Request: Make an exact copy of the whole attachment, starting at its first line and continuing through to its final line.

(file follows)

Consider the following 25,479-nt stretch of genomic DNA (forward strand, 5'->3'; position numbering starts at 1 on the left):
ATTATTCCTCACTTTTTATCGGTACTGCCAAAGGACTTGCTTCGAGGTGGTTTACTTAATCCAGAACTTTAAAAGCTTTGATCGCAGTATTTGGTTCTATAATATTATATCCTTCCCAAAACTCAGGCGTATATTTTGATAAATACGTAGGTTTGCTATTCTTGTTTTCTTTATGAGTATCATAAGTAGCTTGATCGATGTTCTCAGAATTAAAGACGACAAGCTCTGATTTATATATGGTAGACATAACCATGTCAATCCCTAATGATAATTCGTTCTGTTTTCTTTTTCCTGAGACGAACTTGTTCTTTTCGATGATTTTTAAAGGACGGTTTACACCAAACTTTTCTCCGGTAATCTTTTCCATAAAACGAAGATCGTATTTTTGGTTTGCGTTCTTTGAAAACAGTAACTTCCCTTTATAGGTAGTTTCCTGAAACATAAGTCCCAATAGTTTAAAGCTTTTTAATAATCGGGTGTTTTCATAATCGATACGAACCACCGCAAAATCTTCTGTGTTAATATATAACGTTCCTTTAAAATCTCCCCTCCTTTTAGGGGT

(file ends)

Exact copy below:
Consider the following 25,479-nt stretch of genomic DNA (forward strand, 5'->3'; position numbering starts at 1 on the left):
ATTATTCCTCACTTTTTATCGGTACTGCCAAAGGACTTGCTTCGAGGTGGTTTACTTAATCCAGAACTTTAAAAGCTTTGATCGCAGTATTTGGTTCTATAATATTATATCCTTCCCAAAACTCAGGCGTATATTTTGATAAATACGTAGGTTTGCTATTCTTGTTTTCTTTATGAGTATCATAAGTAGCTTGATCGATGTTCTCAGAATTAAAGACGACAAGCTCTGATTTATATATGGTAGACATAACCATGTCAATCCCTAATGATAATTCGTTCTGTTTTCTTTTTCCTGAGACGAACTTGTTCTTTTCGATGATTTTTAAAGGACGGTTTACACCAAACTTTTCTCCGGTAATCTTTTCCATAAAACGAAGATCGTATTTTTGGTTTGCGTTCTTTGAAAACAGTAACTTCCCTTTATAGGTAGTTTCCTGAAACATAAGTCCCAATAGTTTAAAGCTTTTTAATAATCGGGTGTTTTCATAATCGATACGAACCACCGCAAAATCTTCTGTGTTAATATATAACGTTCCTTTAAAATCTCCCCTCCTTTTAGGGGT